ATLANTIC CITY, N.J. — A loan program that was supposed to lend as much as $40 million to struggling homeowners and businesses in this cash-strapped resort city has given out nothing and has instead led to a federal lawsuit.
Atlantic City is suing to get back $3 million it gave to the company that has failed to run the Community Loan Program, launched in 2013 by Lorenzo Langford, the mayor at the time.
The company is partially owned by relatives of a former Langford aide, The Associated Press found. The company used most of the city money to buy a finance firm in Tennessee that has since had management of more than $6.6 million in government-backed loans taken away by the Small Business Administration.
As Atlantic City fights to overcome an economic downfall driven by its decimated casino industry, including cutting $40 million from its budget and slicing nearly 200 jobs, the suit raises questions about why money was fronted to provide loans that banks readily make.
The city says in its lawsuit that W. Wesley Drummon and his ZeMurray Street Capital misrepresented themselves, failed to deliver promised services and didn't honor requests to return the money.
Felix Gonzalez, the lawyer for the company and Drummon, of New York, denies the city's claims. He said in a filing this week that Atlantic City had lawyers review the loan program agreement and that the city is not a victim.
Attorneys for the city and Drummon are due in federal court Friday for a hearing after ZeMurray did not meet deadlines for handing over documents.
Gonzalez said in the filing that he has advised Drummon to exercise his Fifth Amendment right against self-incrimination after he was told by an attorney for the city that the U.S. attorney's office has launched a criminal investigation. City attorneys did not return calls seeking comment, and a spokesman for the U.S. attorney's office said it does not confirm or deny the existence of investigations.
While it's not clear when Drummon first connected with Atlantic City, Langford pitched the idea of the loan program in 2012, and again in 2013. Four months later, Atlantic City's council approved giving Drummon's company $3 million to start the program.
The city's agreement signed in May 2013 with ZeMurray Street Capital said that ZeMurray had the "experience and expertise necessary to establish and administer" the program, and ZeMurray said it would lend money through the Tennessee Business and Industrial Development Corp.
But ZeMurray's purchase of TN Bidco with the help of two brothers of one of Langford's aides didn't receive preliminary approval from Tennessee regulators until two months later, according to business filings and documents from the Tennessee Department of Financial Institutions reviewed by the AP.
And as late as May 2014, regulators still had not given the takeover their final blessing and the company did not have permission to make loans outside of Tennessee, documents show.
Michael Lax, of Spring Hill, Tennessee, was listed in documents as the registered agent for TN Bidco after the purchase and was later paid $4,000 a month as a consultant, while Gary Lax, a finance attorney in Washington, D.C., became chairman of the board of TN Bidco. He was also the trustee of a family trust with an ownership stake in ZeMurray. Their brother Eddie served as an aide and spokesman for Langford.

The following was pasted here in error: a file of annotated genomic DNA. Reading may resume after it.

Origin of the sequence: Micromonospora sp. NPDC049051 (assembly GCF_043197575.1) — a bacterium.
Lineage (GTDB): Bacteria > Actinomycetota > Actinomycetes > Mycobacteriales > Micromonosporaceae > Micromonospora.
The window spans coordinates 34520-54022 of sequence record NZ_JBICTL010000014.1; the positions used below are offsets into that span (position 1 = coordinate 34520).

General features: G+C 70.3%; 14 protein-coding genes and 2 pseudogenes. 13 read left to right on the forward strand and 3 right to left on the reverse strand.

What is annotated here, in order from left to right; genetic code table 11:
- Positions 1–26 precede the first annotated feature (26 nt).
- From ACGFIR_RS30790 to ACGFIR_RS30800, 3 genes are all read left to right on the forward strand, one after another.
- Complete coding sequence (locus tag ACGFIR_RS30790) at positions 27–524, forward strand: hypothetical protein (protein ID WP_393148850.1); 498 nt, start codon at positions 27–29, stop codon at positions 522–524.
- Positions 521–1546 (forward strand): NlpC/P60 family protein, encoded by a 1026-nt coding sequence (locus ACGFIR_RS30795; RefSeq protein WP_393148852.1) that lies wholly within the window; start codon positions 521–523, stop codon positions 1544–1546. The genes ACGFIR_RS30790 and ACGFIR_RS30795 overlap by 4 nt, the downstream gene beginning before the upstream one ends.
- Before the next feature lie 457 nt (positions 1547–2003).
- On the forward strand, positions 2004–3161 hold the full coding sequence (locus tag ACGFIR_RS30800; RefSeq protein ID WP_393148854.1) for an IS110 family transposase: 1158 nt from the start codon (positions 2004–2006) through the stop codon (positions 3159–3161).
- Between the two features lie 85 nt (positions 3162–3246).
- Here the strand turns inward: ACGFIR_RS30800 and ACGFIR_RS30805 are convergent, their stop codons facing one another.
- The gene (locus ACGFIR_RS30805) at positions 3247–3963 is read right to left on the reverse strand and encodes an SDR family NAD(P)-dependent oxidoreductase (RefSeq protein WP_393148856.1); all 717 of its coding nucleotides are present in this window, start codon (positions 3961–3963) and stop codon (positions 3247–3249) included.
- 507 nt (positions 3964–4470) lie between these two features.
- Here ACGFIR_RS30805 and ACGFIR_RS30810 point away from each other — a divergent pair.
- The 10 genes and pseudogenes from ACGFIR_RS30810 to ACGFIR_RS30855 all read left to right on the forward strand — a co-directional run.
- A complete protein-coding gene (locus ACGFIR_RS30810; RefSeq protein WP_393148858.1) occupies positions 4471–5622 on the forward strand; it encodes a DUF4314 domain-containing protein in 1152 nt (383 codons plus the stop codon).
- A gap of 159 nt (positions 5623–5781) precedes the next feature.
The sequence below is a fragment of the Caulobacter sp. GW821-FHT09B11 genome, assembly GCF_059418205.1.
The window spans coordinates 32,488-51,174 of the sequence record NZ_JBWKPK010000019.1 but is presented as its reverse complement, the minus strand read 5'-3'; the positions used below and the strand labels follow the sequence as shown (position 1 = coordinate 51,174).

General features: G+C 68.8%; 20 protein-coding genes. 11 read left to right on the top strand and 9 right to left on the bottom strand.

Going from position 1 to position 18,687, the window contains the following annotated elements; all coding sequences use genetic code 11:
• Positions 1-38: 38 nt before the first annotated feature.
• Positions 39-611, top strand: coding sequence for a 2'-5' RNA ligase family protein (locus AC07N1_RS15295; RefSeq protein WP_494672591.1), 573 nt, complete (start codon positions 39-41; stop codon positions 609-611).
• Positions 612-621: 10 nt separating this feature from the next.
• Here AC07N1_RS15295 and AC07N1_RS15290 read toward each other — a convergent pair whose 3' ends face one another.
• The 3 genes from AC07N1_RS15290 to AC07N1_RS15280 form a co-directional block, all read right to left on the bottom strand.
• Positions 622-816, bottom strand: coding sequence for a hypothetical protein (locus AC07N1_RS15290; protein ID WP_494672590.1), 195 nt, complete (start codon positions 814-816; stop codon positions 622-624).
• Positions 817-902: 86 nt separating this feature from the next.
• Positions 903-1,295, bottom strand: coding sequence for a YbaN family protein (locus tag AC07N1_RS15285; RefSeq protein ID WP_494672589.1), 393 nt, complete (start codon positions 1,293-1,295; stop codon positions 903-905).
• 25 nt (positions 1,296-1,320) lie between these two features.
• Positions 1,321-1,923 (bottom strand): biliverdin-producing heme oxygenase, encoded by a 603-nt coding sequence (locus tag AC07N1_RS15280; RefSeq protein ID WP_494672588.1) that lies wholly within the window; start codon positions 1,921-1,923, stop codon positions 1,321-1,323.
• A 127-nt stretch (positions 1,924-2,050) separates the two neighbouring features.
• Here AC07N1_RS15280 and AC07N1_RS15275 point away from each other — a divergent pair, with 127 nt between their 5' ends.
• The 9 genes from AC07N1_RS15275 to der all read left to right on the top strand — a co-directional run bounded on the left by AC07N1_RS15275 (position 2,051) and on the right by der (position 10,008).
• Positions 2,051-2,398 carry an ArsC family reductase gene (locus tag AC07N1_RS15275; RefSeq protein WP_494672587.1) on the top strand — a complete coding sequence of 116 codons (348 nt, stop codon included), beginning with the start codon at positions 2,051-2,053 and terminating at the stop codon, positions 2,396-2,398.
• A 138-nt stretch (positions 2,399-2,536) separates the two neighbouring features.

Michael Lax said that he was asked by Drummon to be the registered agent for the company, but that he couldn't remember when that happened. He said that Eddie Lax was not involved in the transaction.
"I never had any discussion with anyone in Atlantic City about this," Michael Lax said. "I know Ed works for the mayor, and that's about it. I think he's a clerk."
Gary Lax did not respond to emails, phone calls and a hand-delivered letter seeking comment.
Eddie Lax is paid $53,600 a year as a clerk in the office of Atlantic City Mayor Don Guardian, according to payroll records. Guardian upset Langford in a November 2013 election, becoming the first Republican to run the city in more than two decades.
Eddie Lax said that he knew about the loan program because "it was something that (Langford) did," but that he didn't know his brothers were involved.
"I have no ownership or involvement in that company," he said from his desk just outside Guardian's office.
Langford declined to comment on the loan program and the lawsuit.
"If I was still in office I'd be happy to talk to you," he told a reporter outside of his home. "Because I am a year removed from office, I will reserve comment."
After the lawsuit was filed in August 2014, the Small Business Administration took over servicing of TN Bidco's loans, according to a letter sent to the company in January from the agency's office of credit risk management.
Willard "Chuck" Lewis, a consultant who was involved with the company and said he was speaking on its behalf, said that TN Bidco met with more than 80 loan applicants from Atlantic City starting in October 2013. He said that loan applications were in "various stages of processing" before the lawsuit.
He said Drummon has been "working diligently" at building a financial services company that helps underserved communities.
"I think Wes has always been a guy from the time that I've met him has always been concerned that there's equal access to capital (and) to provide loan opportunities to the areas that were distressed in some instances or underserved," Lewis said.
Arch Liston, who came in as Atlantic City's business administrator along with Guardian last year, said that the new administration became aware of an issue when it realized it hadn't received reports ZeMurray was supposed to send them about the loan program.
"You can go into almost any bank and get a small business loan. It was just unusual that there was city money that was fronted for this," Liston said. "It's just highly unusual he had this kind of money fronted."
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